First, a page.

– An ocean link road is completed, for connecting with our pirate friends.
Discussed with kdrnic – we only have 1 week to go, to try and advance the sim to 2017. I suggested we increase to 10 year slots, as this will only require 6 more turns.
We were voted in for 10 more glorious years!
1950 – 1954
Now that the power issue is over, the cuts to public services have been reversed, with police, health and education budget being raised to 70% and fire dept budget being raised to 50%
Education and health ordinances are also restored to pre 1945 levels.
We begin construction of a new district in Grand Valley.
1955 – 1959
Nuclear power invented. Dossington declared a nuclear free zone.
A new settlement is established in Redneck County, and a seaport is constructed on the coast near micropolis.
Due to high demand for residental areas, residental tax is raised to 10%
Having $11,467 in the treasury at the end of 1959, the bond is repayed, leaving $1467 for the next governor to play with.
Yearly Income: $2182
Approval Rating: 64%
Our power station is nearing the end of it’s life. Previous goverments have made insufficient provision to address this issue, as the hydroelectric plants which have recently been constructed will not be enough to meet our energy needs.
Allowing the power station to fail would be a life threatening disaster, causing chaos and misery for families and businesses across the city. Perhaps the previous goverment would have been happy to have let this happen, leaving us sat in the dark, and our businesses going to ruin?
To help raise funds for the new power station, we’re taking the following actions:
– Cutting funding for schools to 60%
– Cutting funding for police to 60%
– Cutting ordinances for free clinics
– Cutting education ordinances
Our educational institutions have suffered from years of neglect by previous governments, and our children are now paying the price. After schools throughout this city were graded F in most recent inspections, it is clear the whole educational system is in dire need of top-down reform.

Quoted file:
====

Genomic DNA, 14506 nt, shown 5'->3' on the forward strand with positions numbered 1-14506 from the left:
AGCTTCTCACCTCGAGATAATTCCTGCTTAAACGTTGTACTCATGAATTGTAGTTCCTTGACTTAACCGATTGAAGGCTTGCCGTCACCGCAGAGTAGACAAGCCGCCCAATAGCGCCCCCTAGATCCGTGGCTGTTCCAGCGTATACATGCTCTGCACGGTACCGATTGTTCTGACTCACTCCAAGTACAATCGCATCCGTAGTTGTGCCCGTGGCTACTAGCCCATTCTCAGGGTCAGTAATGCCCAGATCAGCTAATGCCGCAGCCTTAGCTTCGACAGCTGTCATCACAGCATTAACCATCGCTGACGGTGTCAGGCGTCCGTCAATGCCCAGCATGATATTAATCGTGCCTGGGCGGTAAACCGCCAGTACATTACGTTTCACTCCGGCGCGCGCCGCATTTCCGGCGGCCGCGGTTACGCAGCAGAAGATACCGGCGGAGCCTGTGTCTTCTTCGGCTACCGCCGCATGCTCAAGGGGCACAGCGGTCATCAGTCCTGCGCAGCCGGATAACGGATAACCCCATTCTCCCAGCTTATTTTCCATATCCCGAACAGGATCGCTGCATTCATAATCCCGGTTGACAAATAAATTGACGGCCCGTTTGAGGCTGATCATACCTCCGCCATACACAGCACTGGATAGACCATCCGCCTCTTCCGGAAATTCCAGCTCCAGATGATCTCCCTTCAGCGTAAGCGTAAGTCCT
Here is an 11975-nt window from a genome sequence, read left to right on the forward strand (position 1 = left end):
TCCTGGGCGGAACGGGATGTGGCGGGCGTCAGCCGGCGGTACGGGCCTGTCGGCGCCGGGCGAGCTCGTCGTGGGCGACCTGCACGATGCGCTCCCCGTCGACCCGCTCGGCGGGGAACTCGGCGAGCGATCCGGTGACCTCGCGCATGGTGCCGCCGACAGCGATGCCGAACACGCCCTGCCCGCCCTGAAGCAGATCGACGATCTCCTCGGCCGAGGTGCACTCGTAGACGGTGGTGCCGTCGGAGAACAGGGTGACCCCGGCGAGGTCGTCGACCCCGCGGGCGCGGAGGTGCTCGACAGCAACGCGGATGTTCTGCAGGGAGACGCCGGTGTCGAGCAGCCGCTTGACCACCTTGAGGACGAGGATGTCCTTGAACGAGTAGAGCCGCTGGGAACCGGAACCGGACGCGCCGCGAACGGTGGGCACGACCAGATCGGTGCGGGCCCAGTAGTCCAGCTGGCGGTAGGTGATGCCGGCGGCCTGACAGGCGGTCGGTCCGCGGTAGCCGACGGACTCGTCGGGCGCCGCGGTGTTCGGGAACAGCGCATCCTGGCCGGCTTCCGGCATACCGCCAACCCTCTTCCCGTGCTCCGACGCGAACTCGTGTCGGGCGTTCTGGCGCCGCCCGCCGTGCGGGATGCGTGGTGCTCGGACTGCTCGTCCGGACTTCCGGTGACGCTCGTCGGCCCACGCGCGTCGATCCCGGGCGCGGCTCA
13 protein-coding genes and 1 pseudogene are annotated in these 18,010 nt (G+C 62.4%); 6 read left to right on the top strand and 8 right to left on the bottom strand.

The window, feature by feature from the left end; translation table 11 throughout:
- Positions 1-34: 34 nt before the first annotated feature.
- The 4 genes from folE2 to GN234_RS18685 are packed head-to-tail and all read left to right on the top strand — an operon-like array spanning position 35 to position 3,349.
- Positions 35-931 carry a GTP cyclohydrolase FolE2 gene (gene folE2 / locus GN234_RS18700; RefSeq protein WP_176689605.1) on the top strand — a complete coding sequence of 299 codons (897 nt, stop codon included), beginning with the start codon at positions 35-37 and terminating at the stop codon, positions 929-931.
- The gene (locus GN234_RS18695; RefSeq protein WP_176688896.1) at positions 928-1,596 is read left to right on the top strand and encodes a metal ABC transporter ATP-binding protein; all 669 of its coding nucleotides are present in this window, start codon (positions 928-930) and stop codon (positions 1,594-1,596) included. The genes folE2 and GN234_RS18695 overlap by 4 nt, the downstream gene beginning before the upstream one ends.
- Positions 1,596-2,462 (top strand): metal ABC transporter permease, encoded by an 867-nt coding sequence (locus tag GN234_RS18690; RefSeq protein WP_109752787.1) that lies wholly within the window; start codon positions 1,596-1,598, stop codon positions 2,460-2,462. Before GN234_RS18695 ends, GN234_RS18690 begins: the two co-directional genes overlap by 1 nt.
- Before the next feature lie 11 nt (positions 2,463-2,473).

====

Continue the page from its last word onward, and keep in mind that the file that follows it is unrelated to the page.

The 1947 Schools Act will overturn the ban on grammar schools, and construction of a new Grammar school in Windy Tops will begin in the spring, giving young people from ordinary working families the opportunities denied to them by previous governments.
Through our strong and stable leadership, we have raised the necessary funds to seamlessly replace the aging power station before disaster strikes.
We were committed to keeping the lights on for the next 50 years, and we’ve delivered on our promise.
Yearly Income: $1446
Approval Rating: 64%
What I’ve learned so far this month…
0. Choose one quadrant of the map, relatively flat with lake/river. Start near the centre of that quadrant.
1. R/C/I all need to be close to one another to function well. (eg, within a 10 tile radius or so.) But you have to be careful with arrangements because too much scattering will affect pollution, and whether 3×3 buildings will fit. Which is ultimately going to dent land value and revenue. About 50% of your zones need to be residential, 30% industrial, and 20% commercial. There also needs to be roads touching these three zones so people can travel between them.
2. I feel it’s important to build at a steady rate, and not go under/overboard with any one type of zone, just because it’s currently in decline/demand. The R/C/I bar graphs don’t change instantly. Effects can be delayed, and to some extent will drift over time of their own accord. Also your construction workers need steady jobs, not stops and spurts. Without paying attention to this I feel there is more likely to be recessions, unemployment, and rises in crime.
3. Educational and recreational areas (and trees) should be near residential zones to increase land value. Police stations (and lakes) in commercial zones (to protect commercial demand), and fire stations in industrial zones (as fires usually break out there). Don’t skimp on any of these, but they don’t have to be 100% funded. 75% seems to work just as well.
With these guidelines you can grow cities to 25k without seeing any recessions. And while there is strong demand for all zones, you can keep taxes relatively high at 10% or so, which means you can grow relatively quickly and at a consistent rate. Interruptions to revenue flow can have a feedback effect on (2), triggering a recession, and further loss of revenue.
4. Once your power station is 40 years old, slow spending and start saving for a replacement. You should be getting >$1000/year, which gives you plenty of time to save for a new coal plant. I find that coal remains the best option for a long time. (Supplement with wind and hydro later when possible. You do need a lot of windmills to match one coal plant, but they don’t wear out, so they can be worth it long term.)